Regular Maintenance Protects Your Property

Owning property is a large investment. Like any investment, it should be managed by professionals. Part of this includes performing regular maintenance to keep your property well maintained.

There are three reasons why you want to schedule regular maintenance on your property:

  • You’ll lose money if you don’t. No one will want to rent a place that is run down and unattractive.
  • You risk a lawsuit if a tenant gets injured from your negligence.
  • You’ll pay more to repair a problem that has been neglected.

Here are some tips for performing maintenance on your property.

Create a Maintenance Schedule

Having a schedule can make maintenance simple, especially if you have more than one property. You will not forget jobs that should be done on a regular cadence. There is no forgetting which property had the water heater flushed and which one needs a roof inspection. If maintenance is neglected, small problems can turn into major ones.

Consider this when you sit down to plan your maintenance schedule:

  • Where is your property located? Northern locations will require different upkeep than properties in the south.
  • How old is your property? If you’re renting out a newer home, there may be fewer tasks to schedule.

Here are some typical maintenance tasks that need to be done on a regularly:

  • Cleaning the gutters and power washing the building,
  • Snow removal or lawn maintenance, if the tenant isn’t taking care of it,
  • Painting,
  • Pest control and prevention
  • HVAC inspection and cleaning,
  • Checking the roof for missing shingles, especially after a major storm,
  • Flushing the water heater.

Budget for Expenses

It is so important to have a budget for regular maintenance. An ounce of prevention is worth a pound of cure, as the saying goes. If you keep putting off flushing the water heater, you could end up having to buy a new one sooner than you’d like.

At some point, you’re going to have to buy a new water heater anyway. When that time comes, it would be nice to take the money out of your maintenance budget rather than put it on your credit card as an emergency expense.

You don’t have to have a crystal ball or be a mathematician to figure out how much money you need to set aside for your maintenance budget. There are a few ways to calculate the cost of maintenance and how much to set aside each month.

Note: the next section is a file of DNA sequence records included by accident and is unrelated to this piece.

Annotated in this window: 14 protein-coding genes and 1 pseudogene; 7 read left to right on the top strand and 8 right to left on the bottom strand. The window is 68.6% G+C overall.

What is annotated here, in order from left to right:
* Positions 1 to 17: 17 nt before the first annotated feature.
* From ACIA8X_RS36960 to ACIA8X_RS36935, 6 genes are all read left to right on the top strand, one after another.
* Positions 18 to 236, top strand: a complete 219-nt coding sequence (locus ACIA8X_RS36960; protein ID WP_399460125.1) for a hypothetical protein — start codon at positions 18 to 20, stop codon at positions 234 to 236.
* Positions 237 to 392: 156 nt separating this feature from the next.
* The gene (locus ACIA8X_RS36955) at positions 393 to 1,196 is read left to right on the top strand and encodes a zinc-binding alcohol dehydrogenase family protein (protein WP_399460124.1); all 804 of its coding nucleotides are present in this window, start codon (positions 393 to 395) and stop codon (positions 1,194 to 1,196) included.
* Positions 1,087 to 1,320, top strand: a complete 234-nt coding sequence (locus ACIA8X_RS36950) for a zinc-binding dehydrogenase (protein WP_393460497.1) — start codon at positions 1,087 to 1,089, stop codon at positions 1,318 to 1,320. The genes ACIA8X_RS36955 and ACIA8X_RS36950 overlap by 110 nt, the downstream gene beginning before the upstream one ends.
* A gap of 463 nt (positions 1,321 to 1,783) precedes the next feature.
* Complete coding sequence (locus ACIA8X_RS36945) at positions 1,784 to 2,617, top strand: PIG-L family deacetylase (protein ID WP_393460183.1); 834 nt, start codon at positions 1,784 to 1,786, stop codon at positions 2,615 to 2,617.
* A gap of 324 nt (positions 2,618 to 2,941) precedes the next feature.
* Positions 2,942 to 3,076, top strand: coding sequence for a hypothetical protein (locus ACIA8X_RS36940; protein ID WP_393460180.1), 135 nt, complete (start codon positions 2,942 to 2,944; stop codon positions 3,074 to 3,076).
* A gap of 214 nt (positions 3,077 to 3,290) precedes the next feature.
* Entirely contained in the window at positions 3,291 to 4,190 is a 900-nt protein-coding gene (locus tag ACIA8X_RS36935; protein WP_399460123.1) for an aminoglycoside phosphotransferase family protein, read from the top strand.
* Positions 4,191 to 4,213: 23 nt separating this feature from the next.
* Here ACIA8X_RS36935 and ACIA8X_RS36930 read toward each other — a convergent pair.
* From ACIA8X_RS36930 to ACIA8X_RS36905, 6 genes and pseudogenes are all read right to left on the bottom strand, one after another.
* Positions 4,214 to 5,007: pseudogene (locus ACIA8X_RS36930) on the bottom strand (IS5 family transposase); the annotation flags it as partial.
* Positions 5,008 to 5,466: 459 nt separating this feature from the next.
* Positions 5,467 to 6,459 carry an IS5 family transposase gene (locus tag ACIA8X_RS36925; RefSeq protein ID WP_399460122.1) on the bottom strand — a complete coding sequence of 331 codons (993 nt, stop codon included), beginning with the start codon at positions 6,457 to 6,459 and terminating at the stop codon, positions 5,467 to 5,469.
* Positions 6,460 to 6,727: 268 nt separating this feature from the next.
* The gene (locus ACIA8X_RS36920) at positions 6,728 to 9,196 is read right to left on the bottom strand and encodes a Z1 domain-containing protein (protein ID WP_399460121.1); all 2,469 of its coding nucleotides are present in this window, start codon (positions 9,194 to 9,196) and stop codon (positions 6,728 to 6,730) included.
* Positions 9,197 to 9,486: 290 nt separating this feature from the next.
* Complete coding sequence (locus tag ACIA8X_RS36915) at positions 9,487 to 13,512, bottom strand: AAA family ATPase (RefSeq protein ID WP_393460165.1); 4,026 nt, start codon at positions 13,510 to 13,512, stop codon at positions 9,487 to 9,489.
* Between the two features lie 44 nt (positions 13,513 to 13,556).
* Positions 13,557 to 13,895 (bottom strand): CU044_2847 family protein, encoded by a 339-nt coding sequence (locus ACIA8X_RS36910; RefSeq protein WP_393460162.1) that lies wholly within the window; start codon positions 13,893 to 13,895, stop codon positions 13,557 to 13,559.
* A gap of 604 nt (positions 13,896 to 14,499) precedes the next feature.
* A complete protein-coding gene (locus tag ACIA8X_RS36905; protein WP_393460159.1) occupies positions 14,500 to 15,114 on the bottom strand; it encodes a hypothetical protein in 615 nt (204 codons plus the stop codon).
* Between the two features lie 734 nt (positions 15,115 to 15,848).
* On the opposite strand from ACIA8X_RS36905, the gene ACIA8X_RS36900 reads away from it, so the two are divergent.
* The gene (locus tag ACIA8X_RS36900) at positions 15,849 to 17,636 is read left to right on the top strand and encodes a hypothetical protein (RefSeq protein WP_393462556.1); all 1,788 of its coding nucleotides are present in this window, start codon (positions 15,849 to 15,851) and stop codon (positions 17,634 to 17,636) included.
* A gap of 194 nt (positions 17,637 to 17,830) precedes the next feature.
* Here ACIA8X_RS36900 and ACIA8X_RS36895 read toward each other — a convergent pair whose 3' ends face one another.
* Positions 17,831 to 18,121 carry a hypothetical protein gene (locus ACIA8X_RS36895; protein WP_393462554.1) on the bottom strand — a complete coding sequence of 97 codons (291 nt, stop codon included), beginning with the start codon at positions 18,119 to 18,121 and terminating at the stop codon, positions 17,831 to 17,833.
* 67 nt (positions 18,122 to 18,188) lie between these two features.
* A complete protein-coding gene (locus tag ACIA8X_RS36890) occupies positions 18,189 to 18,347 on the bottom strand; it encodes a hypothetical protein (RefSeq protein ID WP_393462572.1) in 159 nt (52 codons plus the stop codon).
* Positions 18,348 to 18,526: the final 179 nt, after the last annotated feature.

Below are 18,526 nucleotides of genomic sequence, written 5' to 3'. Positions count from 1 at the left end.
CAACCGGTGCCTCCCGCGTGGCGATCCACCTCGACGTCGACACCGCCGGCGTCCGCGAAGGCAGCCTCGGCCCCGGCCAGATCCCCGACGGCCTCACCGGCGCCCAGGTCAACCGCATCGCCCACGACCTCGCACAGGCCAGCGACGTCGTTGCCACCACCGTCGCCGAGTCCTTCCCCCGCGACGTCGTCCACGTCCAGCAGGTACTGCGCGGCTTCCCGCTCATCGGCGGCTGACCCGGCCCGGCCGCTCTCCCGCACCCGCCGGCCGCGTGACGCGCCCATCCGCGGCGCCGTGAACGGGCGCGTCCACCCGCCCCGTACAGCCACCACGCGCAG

As you calculate this, don’t forget to do it for all of your properties, if you own more than one. And you’ll need to take into account the age of your properties as well. For example, older homes may require extra attention.

  • Save 1 Percent
    It’s easy to calculate your maintenance needs with this system. Just set aside 1% of your property’s value. According to Zillow, the average price of a home in St. Louis in Oct. 2020 was $140,000. That means you’d need $1,400 a year, or about $116 a month.
  • $1 Per Square Foot
    This method makes it even easier to calculate your maintenance budget. You estimate $1 per square foot per year. If your rental home is 1,200 square feet, figure $1,200 for maintenance, or $100 a month.
  • The Monthly Rent Formula
    Estimate to spend 1.5 times your monthly rental rate for annual maintenance costs per property. For example, if you’re renting a house for $800, you can anticipate an annual cost of $1,200.

Good Communication

One of the easiest ways to keep up on your property’s maintenance is to be available for communication so your tenant can alert you of any issues. As the landlord, you’re responsible for the big stuff – replacing an appliance, repainting after a renter leaves, or cleaning gutters. But you can’t be everywhere, so your renter can be an extra set of eyes and ears for you.

They should be responsible for light upkeep and minor maintenance such as keeping the lawn mowed or replacing a light bulb. Your renter should also alert you of any major problem that is developing. If a faucet is leaking and the tenant’s effort to tighten the pipe by hand isn’t working, it might be time for you to get involved.

An open line of communication will make maintenance procedures simple and allow for a good relationship between you and your tenants. This could save you money in the long run.


Taking these steps – creating a maintenance schedule, having a maintenance budget, and having good communication with your tenant – will help you keep your property in tip-top shape.

Contact Deca Property Management to manage your property and take care of your maintenance needs. So you can focus on expanding your rental business or other professional pursuits.